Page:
Several studies have been conducted to determine the change in the oral micro flora of individuals wearing a removable dental prosthesis.,,,,,, However, very few literature are available on microbial contamination of removable dental prosthesis at different interval of usage. In the present study, Streptococcus species and S. aureus were the common and highest microorganisms isolated in all three groups. The proportions of S. aureus and Streptococcus species contamination also increased as the duration of usage increased, perhaps age and denture wear might have contributed as seen in earlier studies. This observation is similar with previous studies on the salivary flora of edentulous and dentate person , and the denture plaque of edentulous individuals.
The presence of species often associated with caries such as Lactobacillus species was found in Group III among patients wearing a removable partial denture. Lactobacillus represents 0.1% of the total salivary flora, a critical concentration of 105 CFU/ml of saliva is necessary for the detection of lactobacilli on the surface of enamel. This might be the reason for isolation of Lactobacillus species in this study.
In the present study C. albicans also showed presence as the duration of usage increased. C. albicans were isolated from dental prosthesis wearing more than 6 months in comparison with 1 month of usage. Denture stomatitis is known as the most common oral disorder and is reported in about 67% of complete denture wearers resulting from the attachment and colonization of Candida on the hard surfaces of the denture with poor maintenance., Other studies have shown Candida incorporation into biofilms covering different biomaterials such as dentures: These biofilms may be an increased risk factor for invasive candidiasis when the host immune system is compromised.
Interestingly, co-aggregation studies have shown that C. albicans colonization can be aided by primary colonizers such as Streptococcus species. The denture especially denture base acrylic resin is easily colonized by oral endogenous bacteria and Candida species and eventually by extra-oral species such as Staphylococcus species. This microbial reservoir can be responsible for denture-related stomatitis and aspiration pneumonia, a life-threatening infection; especially in geriatric patients. Improper maintenance and long duration usage of removable dental prosthesis might also be responsible for C. albicans isolation in our study.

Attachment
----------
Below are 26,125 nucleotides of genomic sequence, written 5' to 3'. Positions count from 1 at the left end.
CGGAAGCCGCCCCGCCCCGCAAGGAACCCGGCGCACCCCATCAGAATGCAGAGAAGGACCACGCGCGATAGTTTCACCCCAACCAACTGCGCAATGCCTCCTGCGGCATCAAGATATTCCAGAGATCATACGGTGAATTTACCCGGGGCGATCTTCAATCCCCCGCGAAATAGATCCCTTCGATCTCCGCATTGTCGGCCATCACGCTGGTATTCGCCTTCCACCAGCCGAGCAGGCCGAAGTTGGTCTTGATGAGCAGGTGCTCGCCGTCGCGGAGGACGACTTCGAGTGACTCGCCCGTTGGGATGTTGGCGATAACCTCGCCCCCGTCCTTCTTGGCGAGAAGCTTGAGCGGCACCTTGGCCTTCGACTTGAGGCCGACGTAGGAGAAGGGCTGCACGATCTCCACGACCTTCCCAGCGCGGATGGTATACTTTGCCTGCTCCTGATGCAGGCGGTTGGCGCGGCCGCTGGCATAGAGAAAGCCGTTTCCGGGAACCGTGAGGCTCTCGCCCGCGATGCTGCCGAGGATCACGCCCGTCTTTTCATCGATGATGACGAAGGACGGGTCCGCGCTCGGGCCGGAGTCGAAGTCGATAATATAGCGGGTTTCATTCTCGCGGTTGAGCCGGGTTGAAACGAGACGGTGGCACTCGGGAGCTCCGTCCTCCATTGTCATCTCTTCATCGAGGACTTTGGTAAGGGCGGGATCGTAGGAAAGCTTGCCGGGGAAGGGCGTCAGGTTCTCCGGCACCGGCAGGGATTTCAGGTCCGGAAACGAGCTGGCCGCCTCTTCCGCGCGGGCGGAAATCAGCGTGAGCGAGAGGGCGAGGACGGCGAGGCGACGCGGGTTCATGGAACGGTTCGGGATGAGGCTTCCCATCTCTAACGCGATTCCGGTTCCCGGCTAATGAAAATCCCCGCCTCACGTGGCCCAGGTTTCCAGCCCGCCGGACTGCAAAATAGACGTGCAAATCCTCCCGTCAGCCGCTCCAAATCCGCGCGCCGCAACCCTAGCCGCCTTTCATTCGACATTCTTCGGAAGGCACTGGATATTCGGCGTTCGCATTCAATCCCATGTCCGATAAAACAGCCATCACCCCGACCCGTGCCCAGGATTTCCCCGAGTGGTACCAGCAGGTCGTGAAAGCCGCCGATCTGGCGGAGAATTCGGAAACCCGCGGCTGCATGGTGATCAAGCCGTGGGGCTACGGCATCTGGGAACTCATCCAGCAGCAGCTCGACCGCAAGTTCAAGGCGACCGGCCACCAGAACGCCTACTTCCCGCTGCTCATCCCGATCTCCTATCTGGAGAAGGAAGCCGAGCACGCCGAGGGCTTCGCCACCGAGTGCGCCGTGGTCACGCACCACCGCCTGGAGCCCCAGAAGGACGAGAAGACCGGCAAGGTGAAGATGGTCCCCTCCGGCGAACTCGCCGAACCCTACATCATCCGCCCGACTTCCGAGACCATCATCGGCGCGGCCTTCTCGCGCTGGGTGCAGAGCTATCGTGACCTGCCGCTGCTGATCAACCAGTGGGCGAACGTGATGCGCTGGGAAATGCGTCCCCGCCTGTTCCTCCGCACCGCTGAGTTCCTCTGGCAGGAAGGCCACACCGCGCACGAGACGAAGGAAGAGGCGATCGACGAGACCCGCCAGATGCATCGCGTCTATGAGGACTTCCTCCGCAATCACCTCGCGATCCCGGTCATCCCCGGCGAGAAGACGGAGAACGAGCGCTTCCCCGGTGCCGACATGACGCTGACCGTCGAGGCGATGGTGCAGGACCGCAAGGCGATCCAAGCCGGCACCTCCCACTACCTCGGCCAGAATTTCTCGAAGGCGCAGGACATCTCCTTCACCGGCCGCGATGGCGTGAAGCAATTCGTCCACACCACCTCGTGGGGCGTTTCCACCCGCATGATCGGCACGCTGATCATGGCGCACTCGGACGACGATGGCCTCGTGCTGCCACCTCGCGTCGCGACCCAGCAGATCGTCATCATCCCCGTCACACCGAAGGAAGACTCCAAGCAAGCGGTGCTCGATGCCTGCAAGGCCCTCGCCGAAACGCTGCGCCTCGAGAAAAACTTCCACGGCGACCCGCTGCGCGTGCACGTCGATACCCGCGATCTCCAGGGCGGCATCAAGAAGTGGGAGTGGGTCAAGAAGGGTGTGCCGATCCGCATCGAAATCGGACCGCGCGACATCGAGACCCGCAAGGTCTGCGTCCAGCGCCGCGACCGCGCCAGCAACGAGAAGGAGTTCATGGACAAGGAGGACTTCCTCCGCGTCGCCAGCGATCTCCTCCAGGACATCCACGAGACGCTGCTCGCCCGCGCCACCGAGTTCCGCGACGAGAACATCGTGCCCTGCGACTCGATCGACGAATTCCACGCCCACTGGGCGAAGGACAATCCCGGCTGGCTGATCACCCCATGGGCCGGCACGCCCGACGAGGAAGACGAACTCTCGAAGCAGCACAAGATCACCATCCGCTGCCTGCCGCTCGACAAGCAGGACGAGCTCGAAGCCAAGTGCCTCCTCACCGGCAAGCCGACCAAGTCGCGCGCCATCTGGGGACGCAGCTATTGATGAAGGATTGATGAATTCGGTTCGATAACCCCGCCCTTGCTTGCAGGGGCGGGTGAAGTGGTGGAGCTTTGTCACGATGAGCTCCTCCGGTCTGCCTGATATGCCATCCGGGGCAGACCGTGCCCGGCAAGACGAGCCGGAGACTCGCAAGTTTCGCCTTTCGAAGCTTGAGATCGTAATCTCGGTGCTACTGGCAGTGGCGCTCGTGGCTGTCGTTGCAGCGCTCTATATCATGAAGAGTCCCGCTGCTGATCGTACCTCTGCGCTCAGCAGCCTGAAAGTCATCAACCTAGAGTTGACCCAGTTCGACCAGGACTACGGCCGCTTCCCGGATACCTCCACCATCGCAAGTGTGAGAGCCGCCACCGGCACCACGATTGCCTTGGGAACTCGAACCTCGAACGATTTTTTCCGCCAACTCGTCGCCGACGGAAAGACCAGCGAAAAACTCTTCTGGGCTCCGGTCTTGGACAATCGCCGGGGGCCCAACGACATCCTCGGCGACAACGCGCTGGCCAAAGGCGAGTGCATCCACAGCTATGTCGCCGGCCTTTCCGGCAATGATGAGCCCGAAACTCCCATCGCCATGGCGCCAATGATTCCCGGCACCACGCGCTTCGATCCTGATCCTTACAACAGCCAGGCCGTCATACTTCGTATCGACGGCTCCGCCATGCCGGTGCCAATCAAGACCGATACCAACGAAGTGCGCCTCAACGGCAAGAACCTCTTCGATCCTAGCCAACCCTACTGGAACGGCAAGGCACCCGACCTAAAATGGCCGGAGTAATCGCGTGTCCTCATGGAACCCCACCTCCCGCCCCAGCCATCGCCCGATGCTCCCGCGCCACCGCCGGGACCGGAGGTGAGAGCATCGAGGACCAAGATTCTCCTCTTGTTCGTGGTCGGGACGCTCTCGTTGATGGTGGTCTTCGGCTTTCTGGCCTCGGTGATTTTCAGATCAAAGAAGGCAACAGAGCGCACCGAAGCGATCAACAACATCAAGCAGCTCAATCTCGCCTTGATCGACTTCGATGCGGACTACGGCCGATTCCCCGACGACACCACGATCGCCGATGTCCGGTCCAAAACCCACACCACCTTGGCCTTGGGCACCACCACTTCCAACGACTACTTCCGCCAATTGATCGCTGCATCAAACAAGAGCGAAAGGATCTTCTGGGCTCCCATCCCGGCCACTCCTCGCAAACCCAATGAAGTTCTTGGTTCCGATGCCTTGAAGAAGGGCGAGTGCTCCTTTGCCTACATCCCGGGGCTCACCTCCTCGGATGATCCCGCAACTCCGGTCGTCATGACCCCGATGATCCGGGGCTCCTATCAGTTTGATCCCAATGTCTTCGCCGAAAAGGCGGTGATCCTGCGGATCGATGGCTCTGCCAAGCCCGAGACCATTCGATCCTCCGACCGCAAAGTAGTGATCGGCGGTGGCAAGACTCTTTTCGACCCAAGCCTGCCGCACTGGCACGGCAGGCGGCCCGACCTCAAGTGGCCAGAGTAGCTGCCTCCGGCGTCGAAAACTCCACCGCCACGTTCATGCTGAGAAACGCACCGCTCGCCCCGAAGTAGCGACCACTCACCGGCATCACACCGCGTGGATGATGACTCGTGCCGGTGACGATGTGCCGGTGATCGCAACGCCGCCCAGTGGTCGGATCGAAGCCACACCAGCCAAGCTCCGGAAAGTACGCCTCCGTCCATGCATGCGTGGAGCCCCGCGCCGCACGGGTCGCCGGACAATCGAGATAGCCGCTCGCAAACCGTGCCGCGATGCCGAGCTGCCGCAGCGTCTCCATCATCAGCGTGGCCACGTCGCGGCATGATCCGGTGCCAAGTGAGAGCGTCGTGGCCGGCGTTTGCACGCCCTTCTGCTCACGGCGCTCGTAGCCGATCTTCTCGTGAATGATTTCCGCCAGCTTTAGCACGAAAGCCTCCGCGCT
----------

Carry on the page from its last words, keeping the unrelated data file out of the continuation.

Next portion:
In our study, we isolated Enterococcus only from the third group in which duration of usage is ≥1 year. Studies have shown their isolation increased markedly as individuals became more debilitated and hospitalized, whereas in our study subjects were healthy, and lived relatively independent lives. This calls the need to understand the exact reason in future studies.
Few potential respiratory pathogens were also isolated from dental prosthesis including, K. pneumonia and Pseudomonas aeuroginosa. The patient's hands could be considered as a possible vector in isolation of E. coli that is known to cause diarrhea, urinary tract infections, septicemia. This might be due to unhygienic air environment at home and use of contaminated water used to store dental prosthesis. Diptheroids were isolated from the second and third group after 6 months of usage. Probably dental prosthesis stored outside the oral cavity acts as a nidus for air contamination with respect to Diptheroids that calls for the attention of aseptic storage of prosthesis.
Anaerobic organisms require the anaerobic environment to grow and survive, however due to the design of the prosthesis it is exposed to an aerobic environment quite frequently hence we overlooked the possible microbial contamination of anaerobic microorganisms and didn't test for the same which is an inherent limitation of this study.
Thus, in conjunction with other factors, such as denture's hygiene, surface roughness, design and type of metal used in the prosthesis and age, reduction in salivary flow rate could be considered as a significant reason in the change in the oral flora contributing for microbial contamination of prosthesis.
A considerable number of patients use a dental prosthesis for a whole day, prolonged usage of the same dental prosthesis for several years as well as the low frequency of cleaning,, furthers the occurrence of denture stomatitis. The greatest percentage of patients cleaned their dentures using a toothbrush with toothpaste, which is not recommended due to the chances of micro-abrasions. Increased surface roughness and complicated topography shows higher affinity to microbes than smoother surfaces and subsequently increased the difficulty in complete removal of the biofilm by mechanical cleansing.,,, Furthermore, the crevices created by the roughness generate shelters for the bacteria, so they have time for securing their attachment to the pellicle.